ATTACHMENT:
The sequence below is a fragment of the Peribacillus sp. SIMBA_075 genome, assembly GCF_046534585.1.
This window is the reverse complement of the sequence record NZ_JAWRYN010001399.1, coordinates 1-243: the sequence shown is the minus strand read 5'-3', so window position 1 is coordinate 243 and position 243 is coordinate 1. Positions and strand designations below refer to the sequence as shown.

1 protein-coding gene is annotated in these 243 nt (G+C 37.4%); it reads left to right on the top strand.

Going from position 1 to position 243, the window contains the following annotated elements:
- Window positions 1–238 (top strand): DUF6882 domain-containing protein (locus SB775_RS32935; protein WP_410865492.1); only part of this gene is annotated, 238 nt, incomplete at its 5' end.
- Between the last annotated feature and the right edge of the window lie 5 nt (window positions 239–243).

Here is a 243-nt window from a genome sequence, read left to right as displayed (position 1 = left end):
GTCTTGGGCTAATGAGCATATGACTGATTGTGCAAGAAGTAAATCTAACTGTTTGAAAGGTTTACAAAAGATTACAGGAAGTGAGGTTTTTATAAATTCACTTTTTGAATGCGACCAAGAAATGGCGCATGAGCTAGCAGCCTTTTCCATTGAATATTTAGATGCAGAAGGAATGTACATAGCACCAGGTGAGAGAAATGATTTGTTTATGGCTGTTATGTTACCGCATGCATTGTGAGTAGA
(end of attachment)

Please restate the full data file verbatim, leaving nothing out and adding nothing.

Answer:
The sequence below is a fragment of the Peribacillus sp. SIMBA_075 genome, assembly GCF_046534585.1.
This window is the reverse complement of the sequence record NZ_JAWRYN010001399.1, coordinates 1-243: the sequence shown is the minus strand read 5'-3', so window position 1 is coordinate 243 and position 243 is coordinate 1. Positions and strand designations below refer to the sequence as shown.

1 protein-coding gene is annotated in these 243 nt (G+C 37.4%); it reads left to right on the top strand.

Going from position 1 to position 243, the window contains the following annotated elements:
- Window positions 1–238 (top strand): DUF6882 domain-containing protein (locus SB775_RS32935; protein WP_410865492.1); only part of this gene is annotated, 238 nt, incomplete at its 5' end.
- Between the last annotated feature and the right edge of the window lie 5 nt (window positions 239–243).

Here is a 243-nt window from a genome sequence, read left to right as displayed (position 1 = left end):
GTCTTGGGCTAATGAGCATATGACTGATTGTGCAAGAAGTAAATCTAACTGTTTGAAAGGTTTACAAAAGATTACAGGAAGTGAGGTTTTTATAAATTCACTTTTTGAATGCGACCAAGAAATGGCGCATGAGCTAGCAGCCTTTTCCATTGAATATTTAGATGCAGAAGGAATGTACATAGCACCAGGTGAGAGAAATGATTTGTTTATGGCTGTTATGTTACCGCATGCATTGTGAGTAGA